If the lead is not fully qualified yet then it does not necessarily mean the prospect is lost. Sales can find out the reason why the prospect is not ready and, if needed, pass them back to marketing who can get back to the task of nurturing the prospect until they are ready to buy.
Of course, the ultimate task for sales is to convert the lead into a customer. Or, in other words, compel them to buy the product. This will often mean negotiating with the client regarding price and terms and conditions to try and come to an agreement. It’s also often important for the sales department to maintain a good relationship with the customer because there will often be other sales opportunities further along the line, such as other products, and upgrades to products the customer has already purchased.
Once a customer has been acquired, you will then need to work on keeping them. There are various strategies that you can employ to help ensure their customers stay loyal to them.
- Customer Services: Things will occasionally go wrong – it’s a part of life. What really matters is how a company deals with problems when they do occur and how they put things right for their customers. A good customer service department will help to overcome any issues that do occur, helping to keep the customer happy. In a sense, having problems arise can even work in the company’s favor as it’s an opportunity for the company to show they do have their customer’s best interests at heart.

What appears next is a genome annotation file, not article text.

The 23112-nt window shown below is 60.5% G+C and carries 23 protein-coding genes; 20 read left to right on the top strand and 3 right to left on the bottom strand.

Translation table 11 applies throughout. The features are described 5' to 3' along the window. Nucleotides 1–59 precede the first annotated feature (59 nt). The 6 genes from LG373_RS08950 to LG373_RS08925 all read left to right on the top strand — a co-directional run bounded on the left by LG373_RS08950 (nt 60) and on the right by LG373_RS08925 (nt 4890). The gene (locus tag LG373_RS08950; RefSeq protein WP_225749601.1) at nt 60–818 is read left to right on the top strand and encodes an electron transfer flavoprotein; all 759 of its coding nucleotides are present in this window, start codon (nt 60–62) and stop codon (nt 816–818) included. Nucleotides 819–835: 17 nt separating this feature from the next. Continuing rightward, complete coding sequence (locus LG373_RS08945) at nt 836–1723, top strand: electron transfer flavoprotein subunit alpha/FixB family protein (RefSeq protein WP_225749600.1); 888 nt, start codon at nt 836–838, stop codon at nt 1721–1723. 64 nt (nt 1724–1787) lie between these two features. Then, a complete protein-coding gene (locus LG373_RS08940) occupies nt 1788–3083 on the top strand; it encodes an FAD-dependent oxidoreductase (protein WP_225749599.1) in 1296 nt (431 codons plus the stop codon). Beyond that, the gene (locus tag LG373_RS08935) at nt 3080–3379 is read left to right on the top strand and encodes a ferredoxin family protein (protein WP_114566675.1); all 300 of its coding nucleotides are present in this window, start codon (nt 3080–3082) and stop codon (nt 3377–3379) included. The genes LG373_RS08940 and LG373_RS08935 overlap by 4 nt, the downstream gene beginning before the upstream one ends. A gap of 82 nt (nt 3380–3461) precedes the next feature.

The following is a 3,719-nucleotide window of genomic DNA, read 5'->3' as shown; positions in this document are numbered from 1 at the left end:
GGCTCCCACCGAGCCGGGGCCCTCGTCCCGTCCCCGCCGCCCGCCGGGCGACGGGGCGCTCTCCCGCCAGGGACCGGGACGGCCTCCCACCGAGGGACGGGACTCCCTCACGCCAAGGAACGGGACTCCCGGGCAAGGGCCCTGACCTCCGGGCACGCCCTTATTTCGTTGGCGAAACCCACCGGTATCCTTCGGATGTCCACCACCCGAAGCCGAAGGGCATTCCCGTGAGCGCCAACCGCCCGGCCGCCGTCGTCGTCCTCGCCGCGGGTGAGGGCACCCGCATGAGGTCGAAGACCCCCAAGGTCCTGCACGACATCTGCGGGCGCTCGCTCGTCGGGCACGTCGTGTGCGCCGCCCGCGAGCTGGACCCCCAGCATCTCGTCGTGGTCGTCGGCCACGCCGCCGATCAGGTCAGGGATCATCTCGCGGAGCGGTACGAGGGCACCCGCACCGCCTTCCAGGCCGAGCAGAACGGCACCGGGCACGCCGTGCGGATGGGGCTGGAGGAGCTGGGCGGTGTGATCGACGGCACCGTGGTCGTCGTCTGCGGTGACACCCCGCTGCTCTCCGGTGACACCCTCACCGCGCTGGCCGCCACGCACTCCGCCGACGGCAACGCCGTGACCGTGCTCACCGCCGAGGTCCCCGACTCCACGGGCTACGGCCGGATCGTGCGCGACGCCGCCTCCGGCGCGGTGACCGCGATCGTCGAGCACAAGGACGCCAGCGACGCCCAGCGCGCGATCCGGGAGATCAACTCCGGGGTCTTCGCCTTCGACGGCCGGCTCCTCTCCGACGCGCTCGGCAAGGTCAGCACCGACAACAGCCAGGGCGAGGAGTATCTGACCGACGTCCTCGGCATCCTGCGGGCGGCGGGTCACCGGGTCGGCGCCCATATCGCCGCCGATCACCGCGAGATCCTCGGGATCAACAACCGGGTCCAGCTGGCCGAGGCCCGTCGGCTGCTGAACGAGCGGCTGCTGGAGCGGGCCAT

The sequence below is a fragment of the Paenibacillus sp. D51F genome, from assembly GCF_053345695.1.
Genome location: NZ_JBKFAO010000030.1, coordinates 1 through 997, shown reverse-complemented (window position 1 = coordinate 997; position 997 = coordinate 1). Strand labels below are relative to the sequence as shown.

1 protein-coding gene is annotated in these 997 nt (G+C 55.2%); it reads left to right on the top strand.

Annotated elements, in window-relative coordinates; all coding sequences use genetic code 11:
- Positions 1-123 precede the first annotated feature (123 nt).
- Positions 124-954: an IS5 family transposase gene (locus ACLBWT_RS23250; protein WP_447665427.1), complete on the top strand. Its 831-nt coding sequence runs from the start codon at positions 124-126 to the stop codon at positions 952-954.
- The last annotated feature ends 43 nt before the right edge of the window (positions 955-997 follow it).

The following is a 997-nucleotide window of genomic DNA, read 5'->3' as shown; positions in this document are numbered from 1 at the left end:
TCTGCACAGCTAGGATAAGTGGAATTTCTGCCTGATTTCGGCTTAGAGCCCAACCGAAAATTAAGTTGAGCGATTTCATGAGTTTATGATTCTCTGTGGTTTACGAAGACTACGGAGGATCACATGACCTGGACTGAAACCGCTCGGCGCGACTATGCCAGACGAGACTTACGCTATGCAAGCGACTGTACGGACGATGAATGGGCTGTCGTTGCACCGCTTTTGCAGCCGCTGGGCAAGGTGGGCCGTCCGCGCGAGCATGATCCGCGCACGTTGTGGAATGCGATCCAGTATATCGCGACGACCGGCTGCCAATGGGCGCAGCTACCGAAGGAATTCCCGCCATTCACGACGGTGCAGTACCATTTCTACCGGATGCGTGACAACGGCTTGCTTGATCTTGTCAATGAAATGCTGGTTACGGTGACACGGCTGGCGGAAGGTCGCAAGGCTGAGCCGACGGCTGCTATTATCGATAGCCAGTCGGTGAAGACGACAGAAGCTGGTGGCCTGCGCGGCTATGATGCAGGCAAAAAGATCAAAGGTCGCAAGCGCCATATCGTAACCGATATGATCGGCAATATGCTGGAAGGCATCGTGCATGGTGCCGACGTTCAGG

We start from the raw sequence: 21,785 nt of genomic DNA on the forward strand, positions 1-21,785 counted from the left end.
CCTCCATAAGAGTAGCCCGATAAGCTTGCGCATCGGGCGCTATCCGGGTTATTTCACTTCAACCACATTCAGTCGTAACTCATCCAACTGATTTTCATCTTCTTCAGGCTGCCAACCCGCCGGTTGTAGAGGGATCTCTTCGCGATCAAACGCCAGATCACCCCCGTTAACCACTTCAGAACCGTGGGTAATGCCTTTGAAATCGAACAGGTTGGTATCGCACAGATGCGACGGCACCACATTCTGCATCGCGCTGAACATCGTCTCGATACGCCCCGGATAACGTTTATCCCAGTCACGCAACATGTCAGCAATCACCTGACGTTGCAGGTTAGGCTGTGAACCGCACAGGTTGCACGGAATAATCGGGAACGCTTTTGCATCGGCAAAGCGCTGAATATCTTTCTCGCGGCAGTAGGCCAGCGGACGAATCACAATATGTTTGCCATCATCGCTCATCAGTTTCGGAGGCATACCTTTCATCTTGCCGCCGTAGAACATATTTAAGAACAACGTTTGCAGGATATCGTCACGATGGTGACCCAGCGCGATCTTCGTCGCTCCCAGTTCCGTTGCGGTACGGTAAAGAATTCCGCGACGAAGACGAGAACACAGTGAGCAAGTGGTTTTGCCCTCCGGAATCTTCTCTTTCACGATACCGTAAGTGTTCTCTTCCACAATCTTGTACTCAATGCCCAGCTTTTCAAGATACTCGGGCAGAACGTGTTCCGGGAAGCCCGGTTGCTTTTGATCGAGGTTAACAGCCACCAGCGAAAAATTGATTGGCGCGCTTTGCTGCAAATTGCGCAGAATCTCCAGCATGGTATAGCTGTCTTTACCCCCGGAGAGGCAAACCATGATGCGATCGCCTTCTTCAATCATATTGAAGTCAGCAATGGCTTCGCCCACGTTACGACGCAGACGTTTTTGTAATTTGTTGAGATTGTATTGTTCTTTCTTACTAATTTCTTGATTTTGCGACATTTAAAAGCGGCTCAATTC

- Loyalty Rewards: Loyalty reward systems are very popular. They help companies let their customers know they are appreciated, encouraging the customer to stick around for longer. Loyalty rewards are also great for driving extra revenue as they encourage people to take up deals and make purchases that they might otherwise not have taken.
- Request Feedback: Feedback, good or bad, can be instrumental in helping you to keep your customers on board. For one, thing, people appreciate being given the opportunity to voice their opinion. For another, the feedback you receive can help you to maintain high standards and continue delivering what the customers want. Try not to reject negative feedback. If anything you should embrace it. See it as your customers telling you how to deliver quality service and product, helping you to keep them for long into the future.
Generating revenue involves so much more than just telling people you have something and waiting for them to buy. Instead, it involves whole processes within processes, each of which leads up to the next process and is part of an overall sales and marketing campaign. The process is also not over when the customer buys something. Rather, it is simply the beginning of another process that can go on throughout the customer lifecycle.
Above is a brief outline of a typical flowchart of these processes and how they tie in with each other. It shows how different departments will need to work with each other and how those at the very beginning of the process are essential for those at the end. If you were to follow this outline as a guide then you are well on your way to generating more revenue in the short term and the long term.